Funnily enough, I am never at a loss for materials to make this chain. Through a hole in the opposite wall, a length of redundant chain trails into the factory. This chain stretches over the other horizon. I reel this chain in and remove the links and then add these links to the new chain. When I tug at the old chain, the new chain moves out into the world. This is a phenomenon I have yet to question. Indeed I will not question it. At lunchtime I sit and gnaw at my sandwiches. Every day my sandwiches are the same: anchovy and egg. I loathe anchovy and egg. Every day I make the same vow: if today’s sandwiches are anchovy and egg I will kill myself. This, I believe, will teach my wife a lesson. When I prise open the lid of my sandwich-box and spy the inevitable, I sigh and climb a nearby gantry. I am fully prepared to hurl myself into the rusty void below. But then I remember that it is I who make my sandwiches.
My wife, who does not speak to me, has never made anything for me in all the years of our marriage. And I have never made anything for her. We have what you might call a modern relationship. The reason that my wife does not speak to me is because she does not know how. She is an immigrant whose country of origin I have as yet been unable to ascertain. Her language is comprised entirely of the use of violent gestures and impulsive actions. Despite many hours spent at the local lending library I have not yet found a phrasebook that will enable me to communicate with her. Sometimes when I lie on the bed and watch her climbing the walls and ceiling, I wonder whether we are really right for each other. But she has nice legs.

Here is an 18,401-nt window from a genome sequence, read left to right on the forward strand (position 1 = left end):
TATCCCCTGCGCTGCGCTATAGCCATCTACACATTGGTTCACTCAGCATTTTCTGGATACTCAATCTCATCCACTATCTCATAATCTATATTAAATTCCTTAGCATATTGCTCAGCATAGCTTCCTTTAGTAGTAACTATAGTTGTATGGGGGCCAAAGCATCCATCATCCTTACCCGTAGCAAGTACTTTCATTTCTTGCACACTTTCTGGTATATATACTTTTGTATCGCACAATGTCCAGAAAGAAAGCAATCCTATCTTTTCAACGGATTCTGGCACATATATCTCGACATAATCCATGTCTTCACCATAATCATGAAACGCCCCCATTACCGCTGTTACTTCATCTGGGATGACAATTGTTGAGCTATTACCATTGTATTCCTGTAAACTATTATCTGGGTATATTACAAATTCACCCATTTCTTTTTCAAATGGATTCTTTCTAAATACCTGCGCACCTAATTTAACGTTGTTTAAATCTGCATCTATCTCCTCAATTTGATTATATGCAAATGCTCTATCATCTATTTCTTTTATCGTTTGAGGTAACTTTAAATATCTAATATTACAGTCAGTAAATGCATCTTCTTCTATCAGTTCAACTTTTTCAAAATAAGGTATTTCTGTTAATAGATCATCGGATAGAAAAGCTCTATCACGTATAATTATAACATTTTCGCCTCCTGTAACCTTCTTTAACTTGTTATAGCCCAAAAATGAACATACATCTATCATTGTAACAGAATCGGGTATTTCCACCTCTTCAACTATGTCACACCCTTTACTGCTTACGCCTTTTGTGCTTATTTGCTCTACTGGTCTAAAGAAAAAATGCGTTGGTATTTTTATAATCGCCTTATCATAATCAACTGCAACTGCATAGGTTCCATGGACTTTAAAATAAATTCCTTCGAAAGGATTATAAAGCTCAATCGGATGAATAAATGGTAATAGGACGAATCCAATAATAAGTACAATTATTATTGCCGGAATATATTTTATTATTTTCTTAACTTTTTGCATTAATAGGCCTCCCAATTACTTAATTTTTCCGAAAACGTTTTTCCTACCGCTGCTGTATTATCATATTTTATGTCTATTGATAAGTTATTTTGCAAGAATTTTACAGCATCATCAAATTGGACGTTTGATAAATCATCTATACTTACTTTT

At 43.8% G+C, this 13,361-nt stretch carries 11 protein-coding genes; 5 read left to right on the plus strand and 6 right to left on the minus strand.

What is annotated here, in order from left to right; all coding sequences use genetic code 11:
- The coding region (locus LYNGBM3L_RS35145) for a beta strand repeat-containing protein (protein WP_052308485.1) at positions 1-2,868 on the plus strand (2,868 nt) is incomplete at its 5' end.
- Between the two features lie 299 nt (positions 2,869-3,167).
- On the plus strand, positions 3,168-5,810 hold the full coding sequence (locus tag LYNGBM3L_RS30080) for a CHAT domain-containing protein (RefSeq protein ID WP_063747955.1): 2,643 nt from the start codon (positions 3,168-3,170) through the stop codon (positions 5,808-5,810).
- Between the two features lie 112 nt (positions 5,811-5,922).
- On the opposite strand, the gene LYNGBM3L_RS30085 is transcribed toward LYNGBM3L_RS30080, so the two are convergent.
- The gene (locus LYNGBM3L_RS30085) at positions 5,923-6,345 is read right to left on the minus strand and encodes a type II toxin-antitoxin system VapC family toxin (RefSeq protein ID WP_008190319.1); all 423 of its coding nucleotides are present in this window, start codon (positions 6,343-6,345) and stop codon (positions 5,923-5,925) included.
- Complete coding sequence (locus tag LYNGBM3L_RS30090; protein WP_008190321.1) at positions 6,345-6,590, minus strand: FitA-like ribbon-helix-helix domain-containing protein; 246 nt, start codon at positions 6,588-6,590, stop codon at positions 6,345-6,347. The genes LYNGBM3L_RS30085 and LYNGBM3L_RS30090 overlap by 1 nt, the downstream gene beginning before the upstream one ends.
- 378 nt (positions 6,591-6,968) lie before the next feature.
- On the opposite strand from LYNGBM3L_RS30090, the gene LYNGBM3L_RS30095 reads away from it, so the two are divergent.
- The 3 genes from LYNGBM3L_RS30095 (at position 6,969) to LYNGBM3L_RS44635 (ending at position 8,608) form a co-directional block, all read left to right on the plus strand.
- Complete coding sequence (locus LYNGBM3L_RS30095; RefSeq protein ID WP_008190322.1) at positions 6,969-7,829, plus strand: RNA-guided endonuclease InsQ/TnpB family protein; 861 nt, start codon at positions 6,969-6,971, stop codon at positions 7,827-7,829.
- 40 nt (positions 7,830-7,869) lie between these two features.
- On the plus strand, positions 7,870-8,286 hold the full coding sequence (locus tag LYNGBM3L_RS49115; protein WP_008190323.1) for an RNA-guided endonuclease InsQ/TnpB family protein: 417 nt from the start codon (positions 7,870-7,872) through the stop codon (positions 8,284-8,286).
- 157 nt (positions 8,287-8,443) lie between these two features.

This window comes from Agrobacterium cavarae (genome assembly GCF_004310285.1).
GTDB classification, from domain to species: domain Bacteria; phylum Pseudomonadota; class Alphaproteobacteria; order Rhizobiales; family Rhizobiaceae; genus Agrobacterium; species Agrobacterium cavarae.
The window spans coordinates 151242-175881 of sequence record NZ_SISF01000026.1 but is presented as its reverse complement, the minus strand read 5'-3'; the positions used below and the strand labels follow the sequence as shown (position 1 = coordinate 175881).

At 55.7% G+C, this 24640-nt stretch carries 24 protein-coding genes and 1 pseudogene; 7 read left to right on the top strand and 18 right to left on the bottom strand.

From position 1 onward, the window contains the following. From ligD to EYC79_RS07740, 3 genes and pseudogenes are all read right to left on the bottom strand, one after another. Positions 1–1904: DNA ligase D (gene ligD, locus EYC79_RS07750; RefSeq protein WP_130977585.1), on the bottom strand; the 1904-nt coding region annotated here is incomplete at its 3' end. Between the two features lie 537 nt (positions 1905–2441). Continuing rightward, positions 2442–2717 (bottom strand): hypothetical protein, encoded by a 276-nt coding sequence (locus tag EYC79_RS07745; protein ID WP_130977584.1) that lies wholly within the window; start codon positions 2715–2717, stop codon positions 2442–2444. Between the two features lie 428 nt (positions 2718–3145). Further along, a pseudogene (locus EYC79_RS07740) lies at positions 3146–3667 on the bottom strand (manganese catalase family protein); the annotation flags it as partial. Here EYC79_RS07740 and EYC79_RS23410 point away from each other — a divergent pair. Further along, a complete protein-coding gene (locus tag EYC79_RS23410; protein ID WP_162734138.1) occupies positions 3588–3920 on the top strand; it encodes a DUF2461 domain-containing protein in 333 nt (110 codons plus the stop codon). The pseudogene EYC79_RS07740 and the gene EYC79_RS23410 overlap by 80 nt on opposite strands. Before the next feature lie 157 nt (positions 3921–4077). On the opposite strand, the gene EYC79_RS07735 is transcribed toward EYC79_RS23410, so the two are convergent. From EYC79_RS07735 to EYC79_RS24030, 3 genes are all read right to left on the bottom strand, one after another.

I once contemplated having an affair with the woman who hands out my pay-packet every Friday. I have never actually seen this woman, but I know that she must exist. Otherwise who is it that leaves my pay-packet on my desk? Admittedly I never touch the thing; I have just enough money left in the bank to keep me going. My needs are simple. No, I leave the pay-packet where it is, in the hope that this woman will seek me out and demand to know why I have not picked it up. But she never does. It does not seem to concern her very much. Nonetheless, a new one is waiting for me every Friday, so she must worry about me to some extent at least. She is so considerate in this respect that she even tries to make the new pay-packet look identical to the old one, right down to the grimy thumbprint on one corner.